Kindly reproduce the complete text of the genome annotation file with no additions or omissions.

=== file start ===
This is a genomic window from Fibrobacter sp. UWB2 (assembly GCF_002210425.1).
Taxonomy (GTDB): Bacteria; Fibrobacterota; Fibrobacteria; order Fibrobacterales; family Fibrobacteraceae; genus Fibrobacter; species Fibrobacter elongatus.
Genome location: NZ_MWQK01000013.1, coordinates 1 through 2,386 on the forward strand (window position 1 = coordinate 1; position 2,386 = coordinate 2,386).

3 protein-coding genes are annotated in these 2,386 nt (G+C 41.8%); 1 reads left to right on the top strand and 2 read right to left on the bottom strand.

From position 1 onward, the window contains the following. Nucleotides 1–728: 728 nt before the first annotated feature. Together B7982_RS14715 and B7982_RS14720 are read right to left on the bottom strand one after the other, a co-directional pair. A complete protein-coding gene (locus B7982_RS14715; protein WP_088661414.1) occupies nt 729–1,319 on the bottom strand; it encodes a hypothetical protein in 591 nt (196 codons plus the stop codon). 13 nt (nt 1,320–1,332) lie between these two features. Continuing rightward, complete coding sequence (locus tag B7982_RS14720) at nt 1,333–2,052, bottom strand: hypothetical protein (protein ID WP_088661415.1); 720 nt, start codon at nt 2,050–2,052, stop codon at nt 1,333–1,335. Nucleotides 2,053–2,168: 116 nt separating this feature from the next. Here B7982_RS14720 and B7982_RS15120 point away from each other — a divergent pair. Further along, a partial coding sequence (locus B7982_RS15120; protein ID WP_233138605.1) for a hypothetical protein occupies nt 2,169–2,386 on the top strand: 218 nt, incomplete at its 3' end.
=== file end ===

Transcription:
This is a genomic window from Fibrobacter sp. UWB2 (assembly GCF_002210425.1).
Taxonomy (GTDB): Bacteria; Fibrobacterota; Fibrobacteria; order Fibrobacterales; family Fibrobacteraceae; genus Fibrobacter; species Fibrobacter elongatus.
Genome location: NZ_MWQK01000013.1, coordinates 1 through 2,386 on the forward strand (window position 1 = coordinate 1; position 2,386 = coordinate 2,386).

3 protein-coding genes are annotated in these 2,386 nt (G+C 41.8%); 1 reads left to right on the top strand and 2 read right to left on the bottom strand.

From position 1 onward, the window contains the following. Nucleotides 1–728: 728 nt before the first annotated feature. Together B7982_RS14715 and B7982_RS14720 are read right to left on the bottom strand one after the other, a co-directional pair. A complete protein-coding gene (locus B7982_RS14715; protein WP_088661414.1) occupies nt 729–1,319 on the bottom strand; it encodes a hypothetical protein in 591 nt (196 codons plus the stop codon). 13 nt (nt 1,320–1,332) lie between these two features. Continuing rightward, complete coding sequence (locus tag B7982_RS14720) at nt 1,333–2,052, bottom strand: hypothetical protein (protein ID WP_088661415.1); 720 nt, start codon at nt 2,050–2,052, stop codon at nt 1,333–1,335. Nucleotides 2,053–2,168: 116 nt separating this feature from the next. Here B7982_RS14720 and B7982_RS15120 point away from each other — a divergent pair. Further along, a partial coding sequence (locus B7982_RS15120; protein ID WP_233138605.1) for a hypothetical protein occupies nt 2,169–2,386 on the top strand: 218 nt, incomplete at its 3' end.